Department of the Interior Changes Endangered Species Act
Trying to balance protection and federal expenses
On Monday, the Department of the Interior announced that it would be implementing new rules for how the Endangered Species Act would be carried out. The new rules are meant to reduce burdensome regulations on companies trying to use natural resources. Many are concerned that it also may make it easier to remove species from the list and weaken protections for plants and animals classified as endangered. A newly instated rule also allows the department to conduct a cost-benefit analysis of protection, also taking into account lost revenue by restricting activities such as logging and mining.
Secretary Bernhardt explained the need for the changes saying, “The best way to uphold the Endangered Species Act is to do everything we can to ensure it remains effective in achieving its ultimate goal—recovery of our rarest species. ... An effectively administered Act ensures more resources can go where they will do the most good: on-the-ground conservation.” A statement released by the Interior Department went further to explain that there are times where the protection of habitat is not prudent due to lost revenue.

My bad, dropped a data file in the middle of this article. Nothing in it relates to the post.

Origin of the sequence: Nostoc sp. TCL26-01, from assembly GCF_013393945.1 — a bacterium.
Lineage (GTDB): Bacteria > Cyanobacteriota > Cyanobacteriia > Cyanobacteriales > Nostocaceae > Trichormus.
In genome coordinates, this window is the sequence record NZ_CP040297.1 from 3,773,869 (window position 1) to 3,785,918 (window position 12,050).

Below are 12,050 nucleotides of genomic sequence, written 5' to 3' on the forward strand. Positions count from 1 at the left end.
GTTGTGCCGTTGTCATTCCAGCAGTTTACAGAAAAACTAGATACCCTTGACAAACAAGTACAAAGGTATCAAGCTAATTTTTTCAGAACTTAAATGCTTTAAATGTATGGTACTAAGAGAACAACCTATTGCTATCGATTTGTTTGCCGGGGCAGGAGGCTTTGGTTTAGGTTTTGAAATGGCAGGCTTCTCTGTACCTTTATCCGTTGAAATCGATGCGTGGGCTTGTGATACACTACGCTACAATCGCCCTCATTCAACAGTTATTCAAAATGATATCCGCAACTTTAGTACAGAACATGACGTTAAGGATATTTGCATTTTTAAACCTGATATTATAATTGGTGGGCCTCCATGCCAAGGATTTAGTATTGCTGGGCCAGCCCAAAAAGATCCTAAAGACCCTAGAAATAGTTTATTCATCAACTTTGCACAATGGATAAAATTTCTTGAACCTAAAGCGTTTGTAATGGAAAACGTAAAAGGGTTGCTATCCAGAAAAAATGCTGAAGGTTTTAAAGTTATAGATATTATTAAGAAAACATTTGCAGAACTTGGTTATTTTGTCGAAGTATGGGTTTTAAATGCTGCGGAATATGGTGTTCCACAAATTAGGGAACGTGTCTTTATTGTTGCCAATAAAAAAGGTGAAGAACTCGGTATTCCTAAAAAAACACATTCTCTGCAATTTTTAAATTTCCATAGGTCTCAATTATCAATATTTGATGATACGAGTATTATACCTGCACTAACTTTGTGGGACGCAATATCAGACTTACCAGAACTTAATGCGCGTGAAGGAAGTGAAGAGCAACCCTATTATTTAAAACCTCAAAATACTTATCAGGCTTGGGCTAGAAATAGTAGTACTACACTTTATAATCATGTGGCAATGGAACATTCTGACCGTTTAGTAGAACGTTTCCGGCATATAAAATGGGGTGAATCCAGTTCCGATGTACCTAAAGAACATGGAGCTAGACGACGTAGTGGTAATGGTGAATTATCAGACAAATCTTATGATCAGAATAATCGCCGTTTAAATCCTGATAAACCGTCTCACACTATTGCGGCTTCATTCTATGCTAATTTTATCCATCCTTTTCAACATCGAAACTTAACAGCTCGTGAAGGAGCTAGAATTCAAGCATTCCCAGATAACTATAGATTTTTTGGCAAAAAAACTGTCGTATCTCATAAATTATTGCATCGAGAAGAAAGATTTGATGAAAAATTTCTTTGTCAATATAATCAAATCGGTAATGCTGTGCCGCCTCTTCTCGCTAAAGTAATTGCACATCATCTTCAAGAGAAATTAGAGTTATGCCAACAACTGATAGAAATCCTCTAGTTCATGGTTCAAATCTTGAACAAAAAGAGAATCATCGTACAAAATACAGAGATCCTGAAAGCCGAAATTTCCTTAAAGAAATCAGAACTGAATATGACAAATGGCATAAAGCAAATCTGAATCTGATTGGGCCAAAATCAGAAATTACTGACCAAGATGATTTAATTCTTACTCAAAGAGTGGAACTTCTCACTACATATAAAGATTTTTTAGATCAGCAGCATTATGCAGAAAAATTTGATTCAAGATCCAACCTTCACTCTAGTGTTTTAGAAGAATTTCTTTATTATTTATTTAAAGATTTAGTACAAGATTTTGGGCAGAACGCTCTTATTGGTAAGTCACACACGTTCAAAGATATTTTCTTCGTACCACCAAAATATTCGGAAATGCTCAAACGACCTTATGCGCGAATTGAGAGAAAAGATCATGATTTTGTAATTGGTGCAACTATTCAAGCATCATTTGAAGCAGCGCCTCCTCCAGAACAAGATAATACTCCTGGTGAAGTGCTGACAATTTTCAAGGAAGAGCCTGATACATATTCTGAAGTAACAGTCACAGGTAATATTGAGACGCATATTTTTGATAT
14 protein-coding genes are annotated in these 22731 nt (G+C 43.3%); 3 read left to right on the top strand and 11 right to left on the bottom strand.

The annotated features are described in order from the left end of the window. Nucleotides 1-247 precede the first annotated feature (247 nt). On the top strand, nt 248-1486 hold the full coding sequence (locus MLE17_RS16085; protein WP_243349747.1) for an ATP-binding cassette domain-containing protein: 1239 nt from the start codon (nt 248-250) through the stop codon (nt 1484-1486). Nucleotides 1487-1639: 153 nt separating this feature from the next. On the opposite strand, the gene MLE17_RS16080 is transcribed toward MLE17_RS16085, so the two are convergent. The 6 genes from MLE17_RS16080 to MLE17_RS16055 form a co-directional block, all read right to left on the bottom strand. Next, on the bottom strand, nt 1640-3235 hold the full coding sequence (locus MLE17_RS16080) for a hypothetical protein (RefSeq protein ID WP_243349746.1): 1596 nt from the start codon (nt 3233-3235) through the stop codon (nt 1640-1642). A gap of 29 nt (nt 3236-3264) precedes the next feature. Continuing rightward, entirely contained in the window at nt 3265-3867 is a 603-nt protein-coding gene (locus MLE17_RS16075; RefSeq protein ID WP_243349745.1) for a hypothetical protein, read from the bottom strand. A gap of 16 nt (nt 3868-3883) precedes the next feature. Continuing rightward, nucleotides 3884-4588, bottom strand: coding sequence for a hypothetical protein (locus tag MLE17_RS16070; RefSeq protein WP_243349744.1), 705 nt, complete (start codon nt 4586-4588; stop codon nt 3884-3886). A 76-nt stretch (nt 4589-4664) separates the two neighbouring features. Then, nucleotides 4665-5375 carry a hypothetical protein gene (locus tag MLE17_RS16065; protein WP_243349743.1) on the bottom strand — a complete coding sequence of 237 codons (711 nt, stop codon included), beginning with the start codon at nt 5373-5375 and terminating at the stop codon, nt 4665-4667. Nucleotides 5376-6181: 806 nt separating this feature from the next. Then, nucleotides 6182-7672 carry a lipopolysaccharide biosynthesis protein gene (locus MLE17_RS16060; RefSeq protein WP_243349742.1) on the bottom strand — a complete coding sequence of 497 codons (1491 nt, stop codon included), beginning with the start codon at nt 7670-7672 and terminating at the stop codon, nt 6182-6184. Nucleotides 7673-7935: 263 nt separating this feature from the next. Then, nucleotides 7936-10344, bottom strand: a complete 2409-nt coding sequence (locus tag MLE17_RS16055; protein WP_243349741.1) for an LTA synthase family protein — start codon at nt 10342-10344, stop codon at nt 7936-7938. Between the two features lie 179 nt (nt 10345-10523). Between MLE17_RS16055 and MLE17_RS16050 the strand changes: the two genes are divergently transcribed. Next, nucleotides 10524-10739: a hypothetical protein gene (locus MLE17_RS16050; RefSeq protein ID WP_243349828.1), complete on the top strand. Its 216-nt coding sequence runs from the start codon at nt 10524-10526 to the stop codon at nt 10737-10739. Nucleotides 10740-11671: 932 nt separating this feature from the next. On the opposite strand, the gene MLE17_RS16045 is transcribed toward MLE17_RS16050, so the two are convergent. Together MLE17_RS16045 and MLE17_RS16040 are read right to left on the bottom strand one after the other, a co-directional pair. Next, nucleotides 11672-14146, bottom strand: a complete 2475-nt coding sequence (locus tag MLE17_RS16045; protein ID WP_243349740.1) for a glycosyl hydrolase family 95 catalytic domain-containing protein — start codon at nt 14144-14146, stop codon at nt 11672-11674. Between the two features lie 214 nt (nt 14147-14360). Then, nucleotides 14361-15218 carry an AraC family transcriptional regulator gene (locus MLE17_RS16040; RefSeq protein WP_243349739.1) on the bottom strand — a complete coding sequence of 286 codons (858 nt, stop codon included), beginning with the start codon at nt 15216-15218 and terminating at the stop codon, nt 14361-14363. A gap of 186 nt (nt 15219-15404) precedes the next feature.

- That the actions of the Interior Department would preserve more habitats as a result of these new rules.
- That God would guide Secretary Bernhardt to lead the Department effectively and be a good steward of God’s creation.
- That President Trump would be given wisdom on the best way to balance profits and environmental protection.